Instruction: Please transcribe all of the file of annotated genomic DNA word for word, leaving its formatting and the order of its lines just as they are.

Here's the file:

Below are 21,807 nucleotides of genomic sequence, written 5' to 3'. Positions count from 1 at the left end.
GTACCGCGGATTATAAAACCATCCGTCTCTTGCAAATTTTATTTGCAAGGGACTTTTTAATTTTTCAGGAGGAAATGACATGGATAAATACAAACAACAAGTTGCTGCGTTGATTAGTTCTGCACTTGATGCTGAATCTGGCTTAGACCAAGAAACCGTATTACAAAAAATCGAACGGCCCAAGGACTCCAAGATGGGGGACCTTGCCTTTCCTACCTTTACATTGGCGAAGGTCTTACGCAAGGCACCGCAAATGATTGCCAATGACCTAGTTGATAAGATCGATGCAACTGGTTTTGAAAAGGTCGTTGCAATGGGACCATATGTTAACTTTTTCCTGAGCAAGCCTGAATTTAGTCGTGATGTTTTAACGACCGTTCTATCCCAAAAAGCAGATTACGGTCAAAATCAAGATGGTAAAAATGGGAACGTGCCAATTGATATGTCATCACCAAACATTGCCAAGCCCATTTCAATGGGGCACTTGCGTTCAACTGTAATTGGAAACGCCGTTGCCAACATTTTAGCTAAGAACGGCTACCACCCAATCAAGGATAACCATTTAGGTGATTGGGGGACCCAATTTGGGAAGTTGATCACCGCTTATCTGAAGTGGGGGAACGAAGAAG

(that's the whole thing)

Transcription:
Below are 21,807 nucleotides of genomic sequence, written 5' to 3'. Positions count from 1 at the left end.
GTACCGCGGATTATAAAACCATCCGTCTCTTGCAAATTTTATTTGCAAGGGACTTTTTAATTTTTCAGGAGGAAATGACATGGATAAATACAAACAACAAGTTGCTGCGTTGATTAGTTCTGCACTTGATGCTGAATCTGGCTTAGACCAAGAAACCGTATTACAAAAAATCGAACGGCCCAAGGACTCCAAGATGGGGGACCTTGCCTTTCCTACCTTTACATTGGCGAAGGTCTTACGCAAGGCACCGCAAATGATTGCCAATGACCTAGTTGATAAGATCGATGCAACTGGTTTTGAAAAGGTCGTTGCAATGGGACCATATGTTAACTTTTTCCTGAGCAAGCCTGAATTTAGTCGTGATGTTTTAACGACCGTTCTATCCCAAAAAGCAGATTACGGTCAAAATCAAGATGGTAAAAATGGGAACGTGCCAATTGATATGTCATCACCAAACATTGCCAAGCCCATTTCAATGGGGCACTTGCGTTCAACTGTAATTGGAAACGCCGTTGCCAACATTTTAGCTAAGAACGGCTACCACCCAATCAAGGATAACCATTTAGGTGATTGGGGGACCCAATTTGGGAAGTTGATCACCGCTTATCTGAAGTGGGGGAACGAAGAAG